They told my parents I wouldn’t talk; Now I’m graduating from college

My parents were told by professionals that I would never learn how to read, write, go to school without assistance, or even talk.

However, after my parents divorced and my mother raised my older brother and me herself, I learned to do all these things in spite of my frustrations. My mother never gave up and just treated me like a “normal” child.

Throughout my school years, I was taking special education classes, which seemed to help me pretty well with my academics.  Still, it seemed that many of my classmates neglected me throughout the years, with the exception of inviting me to birthday parties and events in middle school.  High school wasn’t so bad, but after my junior year, I no longer needed to take special ed.  It was harder for me, but I was able to pull through just fine.

Around that time, I realized I wanted to be an actor after understanding how easily I can remember my lines as I repeat them from television.  I joined Stage Right Performing Arts and remained part of their team for four years.

I graduated high school in 2011 and attended college.  However, I knew things were not going to be easy.  Since I didn’t qualify for OVR and I didn’t ask disability services for much help earlier, I had trouble with some of my classes, became less interested in following my dreams, and during my fourth year of college, I almost went through a horrible depression and felt the need to give up until I decided to call my dad for advice.  When he told me that it wasn’t the end of the world, I made a new discovery.

Instead of giving up, the first thing I did was go to the gym to help think of what I could do.  After that, I decided to get some help.  I was encouraged by my family to get another diagnosis and attempt once again to apply for OVR.  During the winter, I was diagnosed again with Autism Spectrum Disorder.  I also had a counselor observe me to see if I qualified for OVR.  Over the summer, not only did he think that I qualified, but he was quite surprised that I was denied OVR a few years earlier!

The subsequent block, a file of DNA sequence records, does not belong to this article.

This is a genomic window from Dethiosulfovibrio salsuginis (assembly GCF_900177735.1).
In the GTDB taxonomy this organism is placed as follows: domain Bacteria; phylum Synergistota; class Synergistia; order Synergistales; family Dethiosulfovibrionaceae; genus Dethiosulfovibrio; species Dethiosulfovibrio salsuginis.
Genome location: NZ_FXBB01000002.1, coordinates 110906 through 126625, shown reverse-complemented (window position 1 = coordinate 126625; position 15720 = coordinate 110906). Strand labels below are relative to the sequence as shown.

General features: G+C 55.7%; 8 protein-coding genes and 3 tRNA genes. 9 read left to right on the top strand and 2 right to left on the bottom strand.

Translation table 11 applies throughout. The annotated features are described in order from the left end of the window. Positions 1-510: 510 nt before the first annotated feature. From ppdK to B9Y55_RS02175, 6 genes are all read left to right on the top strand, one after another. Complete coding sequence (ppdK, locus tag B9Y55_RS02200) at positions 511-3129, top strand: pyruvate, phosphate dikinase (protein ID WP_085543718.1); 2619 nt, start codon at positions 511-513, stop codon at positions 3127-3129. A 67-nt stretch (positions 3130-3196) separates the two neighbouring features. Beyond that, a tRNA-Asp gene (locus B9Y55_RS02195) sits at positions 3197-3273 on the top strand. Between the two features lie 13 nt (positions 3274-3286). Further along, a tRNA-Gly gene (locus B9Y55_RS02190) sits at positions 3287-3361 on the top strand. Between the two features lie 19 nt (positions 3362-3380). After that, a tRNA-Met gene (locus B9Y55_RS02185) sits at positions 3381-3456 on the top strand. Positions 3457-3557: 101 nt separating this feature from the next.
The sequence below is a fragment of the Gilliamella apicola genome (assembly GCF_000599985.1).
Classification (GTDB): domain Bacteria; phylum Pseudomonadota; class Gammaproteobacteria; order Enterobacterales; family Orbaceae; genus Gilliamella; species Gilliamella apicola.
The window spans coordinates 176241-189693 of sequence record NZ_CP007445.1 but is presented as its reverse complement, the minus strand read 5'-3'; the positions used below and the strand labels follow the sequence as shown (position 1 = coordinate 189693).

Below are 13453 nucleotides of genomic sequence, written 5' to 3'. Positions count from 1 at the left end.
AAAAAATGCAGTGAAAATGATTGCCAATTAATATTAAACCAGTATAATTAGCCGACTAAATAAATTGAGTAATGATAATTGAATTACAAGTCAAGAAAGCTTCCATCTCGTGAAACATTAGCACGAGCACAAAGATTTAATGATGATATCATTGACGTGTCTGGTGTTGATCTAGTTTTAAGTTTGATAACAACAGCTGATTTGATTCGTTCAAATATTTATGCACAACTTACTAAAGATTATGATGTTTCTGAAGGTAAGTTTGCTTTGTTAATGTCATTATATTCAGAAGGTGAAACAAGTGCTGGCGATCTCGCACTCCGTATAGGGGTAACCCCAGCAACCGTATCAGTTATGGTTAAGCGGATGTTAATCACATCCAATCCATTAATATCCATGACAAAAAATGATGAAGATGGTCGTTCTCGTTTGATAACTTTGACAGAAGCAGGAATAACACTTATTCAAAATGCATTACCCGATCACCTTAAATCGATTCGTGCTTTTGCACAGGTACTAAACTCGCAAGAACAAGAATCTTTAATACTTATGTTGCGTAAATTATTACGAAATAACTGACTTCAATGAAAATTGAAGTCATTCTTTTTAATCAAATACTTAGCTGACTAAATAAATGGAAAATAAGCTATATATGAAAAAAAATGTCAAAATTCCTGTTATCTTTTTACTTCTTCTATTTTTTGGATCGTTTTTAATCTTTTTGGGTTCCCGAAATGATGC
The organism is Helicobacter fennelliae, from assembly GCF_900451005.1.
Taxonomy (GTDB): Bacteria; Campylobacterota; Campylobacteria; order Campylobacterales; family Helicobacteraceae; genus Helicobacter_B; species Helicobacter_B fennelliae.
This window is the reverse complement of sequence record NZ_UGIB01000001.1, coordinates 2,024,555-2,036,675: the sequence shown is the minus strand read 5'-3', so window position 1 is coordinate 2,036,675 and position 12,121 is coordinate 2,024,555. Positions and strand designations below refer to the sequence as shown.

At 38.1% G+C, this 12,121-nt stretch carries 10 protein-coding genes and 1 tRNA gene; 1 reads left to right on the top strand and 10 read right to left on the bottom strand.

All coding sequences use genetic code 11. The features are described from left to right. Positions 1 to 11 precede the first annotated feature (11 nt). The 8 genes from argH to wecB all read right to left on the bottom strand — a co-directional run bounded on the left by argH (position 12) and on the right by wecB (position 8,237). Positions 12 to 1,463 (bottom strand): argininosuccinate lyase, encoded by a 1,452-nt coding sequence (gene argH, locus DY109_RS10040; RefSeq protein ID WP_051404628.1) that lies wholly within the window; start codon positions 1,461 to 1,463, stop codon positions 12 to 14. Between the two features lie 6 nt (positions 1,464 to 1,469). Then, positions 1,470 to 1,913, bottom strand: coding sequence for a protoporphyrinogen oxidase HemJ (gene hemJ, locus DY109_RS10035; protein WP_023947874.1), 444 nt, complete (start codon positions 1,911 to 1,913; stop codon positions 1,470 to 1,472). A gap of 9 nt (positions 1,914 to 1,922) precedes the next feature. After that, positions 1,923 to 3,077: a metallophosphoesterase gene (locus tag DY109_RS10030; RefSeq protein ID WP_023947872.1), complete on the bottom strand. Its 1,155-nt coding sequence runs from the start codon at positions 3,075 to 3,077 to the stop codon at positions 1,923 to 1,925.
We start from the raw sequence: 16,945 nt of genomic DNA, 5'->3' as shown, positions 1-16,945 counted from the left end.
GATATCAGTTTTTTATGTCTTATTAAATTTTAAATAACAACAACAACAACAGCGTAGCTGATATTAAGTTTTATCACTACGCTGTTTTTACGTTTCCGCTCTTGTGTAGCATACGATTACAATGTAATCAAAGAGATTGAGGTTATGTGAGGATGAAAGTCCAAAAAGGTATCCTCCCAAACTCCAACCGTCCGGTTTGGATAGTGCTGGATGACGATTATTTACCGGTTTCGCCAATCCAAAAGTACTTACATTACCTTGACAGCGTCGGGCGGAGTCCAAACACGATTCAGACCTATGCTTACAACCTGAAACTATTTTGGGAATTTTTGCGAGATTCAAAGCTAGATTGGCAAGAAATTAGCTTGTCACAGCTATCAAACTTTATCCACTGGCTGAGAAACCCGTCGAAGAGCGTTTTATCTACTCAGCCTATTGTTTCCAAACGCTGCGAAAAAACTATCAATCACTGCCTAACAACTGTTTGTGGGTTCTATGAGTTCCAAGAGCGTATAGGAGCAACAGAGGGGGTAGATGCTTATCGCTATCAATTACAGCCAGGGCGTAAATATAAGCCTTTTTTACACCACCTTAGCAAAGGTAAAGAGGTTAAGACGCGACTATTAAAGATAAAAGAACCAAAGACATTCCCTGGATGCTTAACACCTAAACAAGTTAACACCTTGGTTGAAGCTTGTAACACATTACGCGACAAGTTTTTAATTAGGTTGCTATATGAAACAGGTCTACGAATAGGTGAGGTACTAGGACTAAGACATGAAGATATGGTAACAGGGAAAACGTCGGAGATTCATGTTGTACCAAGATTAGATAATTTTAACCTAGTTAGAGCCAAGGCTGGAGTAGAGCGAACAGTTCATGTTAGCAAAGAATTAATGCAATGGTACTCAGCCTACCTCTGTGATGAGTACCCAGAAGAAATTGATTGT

My girlfriend also encouraged me to go to therapy sessions to help me with my anxiety, and it did!  Rather than taking medication (which at first, I did, until I felt it made me feel nothing), I decided to use some spiritual healing; using techniques such as meditation, exercise and yoga.  All of those combined helped me feel more comfortable with my thoughts and helped me realize how I can organize my thoughts more.

Also, as an aspiring theatre actor on the spectrum myself, I go to Stage Right Performing Arts to mentor children at an Autism Theatre Class or summer camp, where those on the spectrum rehearse pieces of a chosen musical and perform it in front of an audience.  Surprisingly, most, if not all, perform very well and do an amazing job, with mine and the other mentors’ help as well during their performances.

Speaking of shows, I will be performing my first starring role as an actor at my church, where I will be signing a contract, in an original Christian comedy-drama play set for Thanksgiving.  On top of that, I will be participating in future concerts with gospel performance artist, Nikesha (Nikki) Moore.

I will also be performing as a motivational speaker at the Autism Awareness banquet this fall, as well as speaking at a class in Saint Vincent College about growing up with autism.  What I’m also doing for my life is writing a memoir, novel, self-help book and philosophical book.

As you see in this post, life for me is not about finding the root of my autism, but really about finding how to cope with it.  Life has always been a challenge for me, and it still is; but I’m not giving up. I don’t graduate until the winter, but at least I am still graduating.  Just keep coping with your challenges, embrace your fears, and most of all, find your strengths.  In other words, just keep going.

How, you may ask?  My example is doing the things I love listed above, and that’s what matters.

 

I was diagnosed with autism when I was eight years old.  Before that, I experienced some odd behavior, such as staring at the television, repeating lines from television shows over and over, and expressing random obsessions.  From the time I was nine or ten years old, I expressed my obsession with Abraham Lincoln, about whom I have a whole lot of knowledgeable information. During my early childhood, I had a speech delay and had an obsession with telephones.  Each time I saw a phone, I would pick it up as if I was answering, and say to no one, “Hello!  Abadubaduh…bye-bye!” and hang up.

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